Now that FBI Director James Comey and Attorney General Loretta Lynch have given Hillary Clinton a pass on her email scandal this week, all eyes are now turning to her former primary opponent, Sen. Bernie Sanders. Will he endorse her or not?
It’s been a roller-coaster week for everyone involved with the scandal — including for the American public.
Former President Bill Clinton — the former secretary of state’s husband — met with Lynch for more than 30 minutes, and allegedly talked about grandchildren and golf.
Following that meeting, Lynch announced she would defer the decision of whether to indict Clinton to the FBI.
On Saturday, FBI agents questioned Clinton for three-and-a-half hours — the final step in its investigation.
On Tuesday, Comey announced his decision recommending no prosecution of the former secretary.
That same day Clinton appeared at a North Carolina campaign event after having traveled together with President Obama on Air Force One.
Finally, Lynch announced that she would follow the FBI’s recommendation not to prosecute.
All that’s left now is an endorsement from Sen. Bernie Sanders — and it looks as though it won’t be long in coming.
Late last month Sanders said he would vote for Clinton in November.
— MSNBC (@MSNBC) June 24, 2016
“We have got to do everything that we can to defeat Donald Trump and elect Hillary Clinton,” he said on MSNBC. “:I don’t honestly know how we would survive four years of a Donald Trump as president.”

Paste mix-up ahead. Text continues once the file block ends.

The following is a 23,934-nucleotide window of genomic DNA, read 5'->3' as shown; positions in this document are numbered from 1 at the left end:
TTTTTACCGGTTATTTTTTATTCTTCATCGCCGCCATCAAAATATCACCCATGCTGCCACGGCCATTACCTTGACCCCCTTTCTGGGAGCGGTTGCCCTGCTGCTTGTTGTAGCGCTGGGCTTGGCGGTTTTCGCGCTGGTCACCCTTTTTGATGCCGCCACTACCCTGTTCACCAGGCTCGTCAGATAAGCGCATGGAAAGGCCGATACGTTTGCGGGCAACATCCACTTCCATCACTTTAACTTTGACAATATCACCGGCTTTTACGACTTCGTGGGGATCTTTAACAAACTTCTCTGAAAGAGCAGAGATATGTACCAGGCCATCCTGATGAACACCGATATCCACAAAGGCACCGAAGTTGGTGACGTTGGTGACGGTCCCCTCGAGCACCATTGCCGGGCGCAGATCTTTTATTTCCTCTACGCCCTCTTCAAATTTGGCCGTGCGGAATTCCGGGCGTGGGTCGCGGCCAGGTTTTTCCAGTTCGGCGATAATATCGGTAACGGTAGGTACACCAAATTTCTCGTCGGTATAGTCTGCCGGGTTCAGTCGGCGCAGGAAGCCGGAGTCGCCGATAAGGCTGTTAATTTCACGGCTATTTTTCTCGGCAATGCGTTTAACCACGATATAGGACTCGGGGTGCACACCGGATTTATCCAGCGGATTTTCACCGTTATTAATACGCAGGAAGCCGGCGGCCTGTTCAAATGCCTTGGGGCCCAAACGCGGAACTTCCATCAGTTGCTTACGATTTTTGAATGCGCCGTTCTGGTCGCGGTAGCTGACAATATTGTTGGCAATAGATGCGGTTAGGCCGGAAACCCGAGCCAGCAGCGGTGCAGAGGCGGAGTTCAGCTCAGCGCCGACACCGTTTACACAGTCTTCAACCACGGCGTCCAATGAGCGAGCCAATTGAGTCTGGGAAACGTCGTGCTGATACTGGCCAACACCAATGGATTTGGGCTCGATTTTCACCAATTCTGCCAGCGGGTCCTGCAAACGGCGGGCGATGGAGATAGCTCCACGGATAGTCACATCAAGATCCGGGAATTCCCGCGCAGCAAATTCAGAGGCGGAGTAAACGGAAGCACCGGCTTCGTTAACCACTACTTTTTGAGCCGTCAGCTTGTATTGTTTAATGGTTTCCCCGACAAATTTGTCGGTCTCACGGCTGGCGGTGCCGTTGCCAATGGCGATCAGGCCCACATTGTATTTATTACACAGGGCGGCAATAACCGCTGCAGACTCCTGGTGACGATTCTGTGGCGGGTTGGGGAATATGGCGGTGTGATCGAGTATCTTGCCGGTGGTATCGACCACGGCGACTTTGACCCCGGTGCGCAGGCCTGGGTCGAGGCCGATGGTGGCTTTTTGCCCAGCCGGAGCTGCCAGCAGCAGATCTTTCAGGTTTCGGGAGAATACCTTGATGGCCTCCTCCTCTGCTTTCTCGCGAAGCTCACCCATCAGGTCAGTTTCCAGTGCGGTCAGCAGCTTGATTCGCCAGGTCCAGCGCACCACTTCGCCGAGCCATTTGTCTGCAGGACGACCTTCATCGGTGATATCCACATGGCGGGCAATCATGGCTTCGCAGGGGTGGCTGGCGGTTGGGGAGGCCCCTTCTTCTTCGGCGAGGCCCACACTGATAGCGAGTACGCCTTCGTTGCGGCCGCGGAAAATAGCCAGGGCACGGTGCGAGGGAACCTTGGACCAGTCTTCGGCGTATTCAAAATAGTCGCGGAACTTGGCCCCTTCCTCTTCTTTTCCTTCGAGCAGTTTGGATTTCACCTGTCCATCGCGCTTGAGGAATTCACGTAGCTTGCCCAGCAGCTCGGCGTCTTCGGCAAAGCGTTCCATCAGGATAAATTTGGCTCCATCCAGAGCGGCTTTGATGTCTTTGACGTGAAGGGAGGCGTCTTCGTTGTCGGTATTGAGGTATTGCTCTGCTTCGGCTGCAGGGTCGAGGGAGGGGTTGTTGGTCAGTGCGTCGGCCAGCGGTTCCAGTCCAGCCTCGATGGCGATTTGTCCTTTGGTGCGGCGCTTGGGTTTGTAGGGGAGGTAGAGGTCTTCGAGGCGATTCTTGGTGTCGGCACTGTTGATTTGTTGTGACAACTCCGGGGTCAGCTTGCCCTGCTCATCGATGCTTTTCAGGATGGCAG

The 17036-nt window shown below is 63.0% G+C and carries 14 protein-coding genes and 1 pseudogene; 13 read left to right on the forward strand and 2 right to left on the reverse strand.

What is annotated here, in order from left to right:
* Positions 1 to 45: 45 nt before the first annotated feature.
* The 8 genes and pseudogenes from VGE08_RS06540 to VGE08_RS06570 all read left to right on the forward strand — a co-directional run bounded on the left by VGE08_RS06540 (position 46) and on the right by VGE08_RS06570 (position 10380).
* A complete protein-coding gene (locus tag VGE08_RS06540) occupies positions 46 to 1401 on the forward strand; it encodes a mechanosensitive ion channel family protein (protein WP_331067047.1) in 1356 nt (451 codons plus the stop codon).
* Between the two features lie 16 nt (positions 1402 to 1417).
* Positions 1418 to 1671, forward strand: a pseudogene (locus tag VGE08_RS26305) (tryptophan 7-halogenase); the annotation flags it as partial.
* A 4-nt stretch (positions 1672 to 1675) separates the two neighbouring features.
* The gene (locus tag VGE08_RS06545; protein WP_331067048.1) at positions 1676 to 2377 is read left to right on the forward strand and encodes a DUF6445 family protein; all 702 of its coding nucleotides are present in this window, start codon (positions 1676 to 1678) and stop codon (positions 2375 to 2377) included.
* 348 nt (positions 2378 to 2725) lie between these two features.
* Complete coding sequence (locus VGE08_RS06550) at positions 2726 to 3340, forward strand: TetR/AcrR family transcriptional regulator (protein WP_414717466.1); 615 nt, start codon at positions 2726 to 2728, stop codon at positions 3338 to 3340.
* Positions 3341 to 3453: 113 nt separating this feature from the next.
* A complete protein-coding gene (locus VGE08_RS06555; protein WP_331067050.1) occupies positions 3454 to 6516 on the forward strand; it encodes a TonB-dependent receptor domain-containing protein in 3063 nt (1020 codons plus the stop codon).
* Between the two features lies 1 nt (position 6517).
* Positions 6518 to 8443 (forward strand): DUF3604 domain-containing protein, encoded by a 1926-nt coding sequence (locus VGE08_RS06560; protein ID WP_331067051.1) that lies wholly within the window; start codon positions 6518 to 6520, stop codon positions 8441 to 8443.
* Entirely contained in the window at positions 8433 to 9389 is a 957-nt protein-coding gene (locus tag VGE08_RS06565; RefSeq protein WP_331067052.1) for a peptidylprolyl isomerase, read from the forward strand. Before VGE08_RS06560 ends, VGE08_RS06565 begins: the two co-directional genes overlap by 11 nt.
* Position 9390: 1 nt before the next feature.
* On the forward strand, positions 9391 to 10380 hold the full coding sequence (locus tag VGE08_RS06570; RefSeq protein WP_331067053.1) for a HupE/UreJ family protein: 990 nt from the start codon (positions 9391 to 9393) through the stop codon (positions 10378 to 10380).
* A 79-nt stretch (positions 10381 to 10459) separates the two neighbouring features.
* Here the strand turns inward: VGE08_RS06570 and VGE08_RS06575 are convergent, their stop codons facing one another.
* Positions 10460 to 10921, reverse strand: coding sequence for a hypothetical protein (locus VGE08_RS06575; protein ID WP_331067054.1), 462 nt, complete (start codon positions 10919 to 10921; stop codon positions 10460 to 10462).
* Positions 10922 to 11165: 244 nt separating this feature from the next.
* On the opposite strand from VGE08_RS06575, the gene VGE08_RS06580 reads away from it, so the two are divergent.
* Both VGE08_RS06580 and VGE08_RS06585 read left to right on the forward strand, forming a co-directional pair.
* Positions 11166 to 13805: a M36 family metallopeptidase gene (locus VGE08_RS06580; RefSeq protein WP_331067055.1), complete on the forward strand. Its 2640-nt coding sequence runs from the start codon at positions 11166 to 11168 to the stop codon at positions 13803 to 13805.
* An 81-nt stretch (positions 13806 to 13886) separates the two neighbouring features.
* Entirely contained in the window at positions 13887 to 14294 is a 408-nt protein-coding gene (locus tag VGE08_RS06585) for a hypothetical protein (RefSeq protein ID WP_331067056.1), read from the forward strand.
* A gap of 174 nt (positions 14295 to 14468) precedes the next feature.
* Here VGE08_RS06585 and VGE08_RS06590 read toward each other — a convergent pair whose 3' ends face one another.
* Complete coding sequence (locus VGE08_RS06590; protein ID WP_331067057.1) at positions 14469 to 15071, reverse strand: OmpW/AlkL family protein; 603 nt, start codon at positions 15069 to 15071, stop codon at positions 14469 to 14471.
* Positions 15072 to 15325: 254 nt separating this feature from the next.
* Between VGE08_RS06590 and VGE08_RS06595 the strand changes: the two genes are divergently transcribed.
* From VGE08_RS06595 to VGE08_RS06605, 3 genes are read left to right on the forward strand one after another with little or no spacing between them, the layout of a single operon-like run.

But voting for her isn’t quite the same as an endorsement.
On Wednesday, the day after the FBI announced it wasn’t recommending that charges be filed against Clinton, Sanders confirmed rumors suggesting that an endorsement would more-than-likely be forthcoming.
Some news from Sanders camp about talks w Clinton campaign about an endorsement. Tonight at 8pm. #inners
— Christopher Hayes (@chrislhayes) July 6, 2016
“You’re not denying the report that there are talks about a possible endorsement?” MSNBC’s Chris Hayes asked, according to IJ Review.
“That’s correct,” Sanders answered.
The New York Times reported Thursday that a Sanders endorsement would be coming next week, and identified a Tuesday New Hampshire campaign event as the venue.
A Sanders endorsement would help restore unity within the Democratic Party, but stumbling blocks in the form of political and philosophical differences between the two remain.
The State Department could prove to be yet another stumbling block. Despite the green light being given to Clinton from the FBI and DOJ, the agency she ran for two years announced that it would begin another probe into her email scandal.
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